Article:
Hen Suddenly Attacking the Flock

Discussion in 'Managing Your Flock' started by Bells AZ, Jun 8, 2017.

  1. Bells AZ

    Bells AZ In the Brooder

    Apr 18, 2015
    We have a flock of 7 hens. Recently, one (sex-link) has started attacking all the others by pecking at their feet, causing injury.

    Is this common? We pulled her out of the coop temporarily, but seeking advice.

  2. BYCforlife

    BYCforlife Free Ranging

    Mar 18, 2017
    How old are the hens? Sometimes they fight for leadership among themselves. Perhaps keep her in a cage next to the coop, or anywhere where she can see the other hens, but not get to them. This worked for me to stop my hen from attacking the other chickens.

    Hope this helps!
  3. perchie.girl

    perchie.girl Desert Dweller Premium Member

    a few questions... but first Welcome to BYC :welcome from the San Diego high desert.

    How old are your hens

    Hows the temperature in your neck of the woods.

    Whats their diet.

    When having behavior issues there is also space concerns how much space do they have to be chickens in. In hot climates they will need more than the usual four square feet per bird coop space.

    One temporary fix for the picking till you determine the cause is to Paint their feet blue with blue coat... Looks goofy and is a mess to apply but it hides any pink or blood specks that attract pecky beaks. Blue coat can be bought at the feed store and is a thin antibotic ointment applied by a dauber in the cap. Wear rubber gloves if you can and pants that you dont care.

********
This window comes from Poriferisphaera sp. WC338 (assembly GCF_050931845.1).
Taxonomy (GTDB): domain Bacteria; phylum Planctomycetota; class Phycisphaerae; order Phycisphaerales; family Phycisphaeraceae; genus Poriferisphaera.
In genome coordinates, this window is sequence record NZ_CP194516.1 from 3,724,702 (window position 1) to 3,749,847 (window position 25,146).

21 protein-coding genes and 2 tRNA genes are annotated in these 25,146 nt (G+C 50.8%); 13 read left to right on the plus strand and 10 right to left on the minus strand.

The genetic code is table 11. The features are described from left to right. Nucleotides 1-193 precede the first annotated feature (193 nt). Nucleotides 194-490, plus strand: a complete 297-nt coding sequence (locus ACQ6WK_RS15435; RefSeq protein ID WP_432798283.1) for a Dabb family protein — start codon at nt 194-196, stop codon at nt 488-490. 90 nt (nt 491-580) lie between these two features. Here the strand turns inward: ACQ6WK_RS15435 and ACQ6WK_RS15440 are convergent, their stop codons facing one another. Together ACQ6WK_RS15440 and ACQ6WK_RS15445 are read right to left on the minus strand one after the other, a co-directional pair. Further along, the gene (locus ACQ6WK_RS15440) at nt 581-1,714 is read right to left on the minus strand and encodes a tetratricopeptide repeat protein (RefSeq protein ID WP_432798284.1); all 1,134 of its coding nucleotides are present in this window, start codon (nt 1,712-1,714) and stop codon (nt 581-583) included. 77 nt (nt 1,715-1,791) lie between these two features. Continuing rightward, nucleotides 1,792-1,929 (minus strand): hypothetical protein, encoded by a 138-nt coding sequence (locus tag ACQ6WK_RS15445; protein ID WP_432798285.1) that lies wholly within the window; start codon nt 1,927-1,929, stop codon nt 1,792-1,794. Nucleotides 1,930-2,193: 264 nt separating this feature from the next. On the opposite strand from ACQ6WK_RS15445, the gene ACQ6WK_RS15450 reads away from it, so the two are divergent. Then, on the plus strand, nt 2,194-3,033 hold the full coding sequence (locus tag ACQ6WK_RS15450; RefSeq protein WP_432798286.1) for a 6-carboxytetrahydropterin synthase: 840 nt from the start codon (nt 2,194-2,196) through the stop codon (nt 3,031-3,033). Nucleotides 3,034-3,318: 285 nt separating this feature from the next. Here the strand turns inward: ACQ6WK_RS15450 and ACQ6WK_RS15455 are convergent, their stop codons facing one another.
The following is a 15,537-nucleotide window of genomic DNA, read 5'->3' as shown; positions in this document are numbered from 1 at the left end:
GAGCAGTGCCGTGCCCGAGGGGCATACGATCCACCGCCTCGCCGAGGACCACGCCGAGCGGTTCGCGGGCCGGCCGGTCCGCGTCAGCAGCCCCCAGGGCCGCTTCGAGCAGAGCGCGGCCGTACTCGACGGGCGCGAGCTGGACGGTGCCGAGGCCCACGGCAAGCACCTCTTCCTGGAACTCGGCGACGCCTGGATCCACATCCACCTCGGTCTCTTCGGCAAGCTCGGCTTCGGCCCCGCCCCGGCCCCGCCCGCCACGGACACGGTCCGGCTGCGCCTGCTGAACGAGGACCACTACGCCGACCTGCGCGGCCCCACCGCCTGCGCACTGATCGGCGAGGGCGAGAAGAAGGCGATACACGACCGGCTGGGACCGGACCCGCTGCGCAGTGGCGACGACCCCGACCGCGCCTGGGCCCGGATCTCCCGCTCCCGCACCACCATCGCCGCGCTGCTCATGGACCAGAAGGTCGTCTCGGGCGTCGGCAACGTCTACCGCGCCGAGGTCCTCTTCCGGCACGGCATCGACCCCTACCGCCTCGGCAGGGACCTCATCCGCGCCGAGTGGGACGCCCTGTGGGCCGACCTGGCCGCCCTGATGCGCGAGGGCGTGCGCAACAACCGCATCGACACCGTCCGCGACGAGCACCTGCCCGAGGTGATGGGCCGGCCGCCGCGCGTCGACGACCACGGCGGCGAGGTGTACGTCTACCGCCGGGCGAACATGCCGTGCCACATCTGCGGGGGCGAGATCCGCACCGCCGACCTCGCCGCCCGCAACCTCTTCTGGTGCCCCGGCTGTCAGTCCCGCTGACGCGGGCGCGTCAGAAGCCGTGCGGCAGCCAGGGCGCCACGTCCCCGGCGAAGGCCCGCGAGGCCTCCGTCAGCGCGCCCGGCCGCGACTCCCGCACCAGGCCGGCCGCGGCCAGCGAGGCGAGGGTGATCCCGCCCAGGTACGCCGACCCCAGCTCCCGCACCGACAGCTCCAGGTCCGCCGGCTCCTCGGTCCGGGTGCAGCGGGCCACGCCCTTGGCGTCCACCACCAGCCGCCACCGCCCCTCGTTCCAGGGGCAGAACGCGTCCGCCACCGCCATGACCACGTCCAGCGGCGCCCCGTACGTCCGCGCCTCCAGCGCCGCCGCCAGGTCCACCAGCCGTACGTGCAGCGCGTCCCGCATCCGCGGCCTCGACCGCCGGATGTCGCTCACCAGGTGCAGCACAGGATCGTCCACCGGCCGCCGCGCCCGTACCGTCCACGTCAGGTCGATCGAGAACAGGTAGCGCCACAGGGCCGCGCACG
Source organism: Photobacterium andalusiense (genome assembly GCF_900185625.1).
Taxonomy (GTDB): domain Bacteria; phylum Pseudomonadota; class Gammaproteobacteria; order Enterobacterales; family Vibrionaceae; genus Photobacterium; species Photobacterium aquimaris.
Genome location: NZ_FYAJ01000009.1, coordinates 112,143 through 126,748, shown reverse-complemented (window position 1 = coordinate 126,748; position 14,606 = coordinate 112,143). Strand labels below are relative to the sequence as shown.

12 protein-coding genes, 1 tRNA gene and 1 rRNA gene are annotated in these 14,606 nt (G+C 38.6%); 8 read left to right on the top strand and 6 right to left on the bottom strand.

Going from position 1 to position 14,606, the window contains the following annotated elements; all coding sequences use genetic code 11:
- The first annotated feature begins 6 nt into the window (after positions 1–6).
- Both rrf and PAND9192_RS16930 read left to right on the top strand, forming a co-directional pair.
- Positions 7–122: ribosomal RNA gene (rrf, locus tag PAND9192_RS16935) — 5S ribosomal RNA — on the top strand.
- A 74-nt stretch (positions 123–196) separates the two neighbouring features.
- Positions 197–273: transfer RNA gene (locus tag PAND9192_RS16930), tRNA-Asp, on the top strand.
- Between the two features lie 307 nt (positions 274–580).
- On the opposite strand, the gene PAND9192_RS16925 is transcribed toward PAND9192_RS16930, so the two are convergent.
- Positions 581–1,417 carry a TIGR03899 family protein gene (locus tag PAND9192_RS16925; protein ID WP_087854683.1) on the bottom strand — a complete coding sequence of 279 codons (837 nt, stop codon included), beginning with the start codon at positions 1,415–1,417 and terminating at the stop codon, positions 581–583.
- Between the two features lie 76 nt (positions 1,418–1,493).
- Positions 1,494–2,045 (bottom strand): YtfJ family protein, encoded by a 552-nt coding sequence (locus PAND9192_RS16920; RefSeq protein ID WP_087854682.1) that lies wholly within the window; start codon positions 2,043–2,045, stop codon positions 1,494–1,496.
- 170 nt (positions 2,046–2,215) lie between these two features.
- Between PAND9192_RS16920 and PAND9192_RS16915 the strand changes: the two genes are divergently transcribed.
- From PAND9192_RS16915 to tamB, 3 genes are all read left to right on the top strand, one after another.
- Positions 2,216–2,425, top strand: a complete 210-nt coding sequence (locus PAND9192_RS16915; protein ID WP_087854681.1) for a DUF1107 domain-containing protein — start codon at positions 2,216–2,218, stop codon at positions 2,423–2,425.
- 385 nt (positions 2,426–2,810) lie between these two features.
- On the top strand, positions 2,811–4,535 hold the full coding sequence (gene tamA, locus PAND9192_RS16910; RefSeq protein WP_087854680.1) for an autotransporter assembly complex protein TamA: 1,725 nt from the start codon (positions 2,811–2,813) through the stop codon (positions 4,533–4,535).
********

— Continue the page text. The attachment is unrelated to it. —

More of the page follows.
Its good stuff to have on hand any way. even if you never use it again. I keep a bottle in the critter first aid kit.

    aart likes this.
  4. Bells AZ

    Bells AZ In the Brooder

    Apr 18, 2015
    They are 2 years old. Temp is 95F during the day. The coop is 120 sq ft. They are fed chicken feed crumbles and scratch, supplemented periodically with watermelon, cantaloupe, and corn on the cob. They free range several days a week.

  5. perchie.girl

    perchie.girl Desert Dweller Premium Member

    All good. Do you have a rooster near by? one they can hear periodically...
    Maybe you just noticed him?

    any hoo... paint the wounds and possibly get you hen some anti pick peepers. Just to keep the behavior in check till she forgets about doing it. It may be a dominance thing. Though if they are all the same age and have been raised together that should have sorted itself out by now.

    They should be in full egg production right now have you noticed an egg quantity drop off? normal for laying hens rule of thumb is one egg every day for three or four days and a day off. Breeds vary of course...

    This is anecdotal of course but I had one hen that stopped laying eggs. one day I heard a rooster crow... badly. not a pretty doodle do... I looked around to see if one was in the yard... I had none at the time. Nope... no strangers. then the biggest hen I had flappped her wings and gargled out a crow..... I was floored. Yep it does happen she didnt suddenly become male but some of her inner workings stopped. Not long after that a Rooster showed up..... :lau I had to find the little Son of a Biscuit a new home. because at the time we were living in the city.

    I am sure its just a quirk simple solutions often are the best ones to try first.

  6. oldhenlikesdogs

    oldhenlikesdogs Chicken tender Premium Member

    Jul 16, 2015
    central Wisconsin
    In my limited experiences owning sex links they often become deficient in protein because of high egg production which can cause aggression. It's possible your hen is becoming deficient and is looking for sources of it. What is the protein content of your ration? I suggest about 20% for high production hens, especially if you are feeding all the extras that you are.

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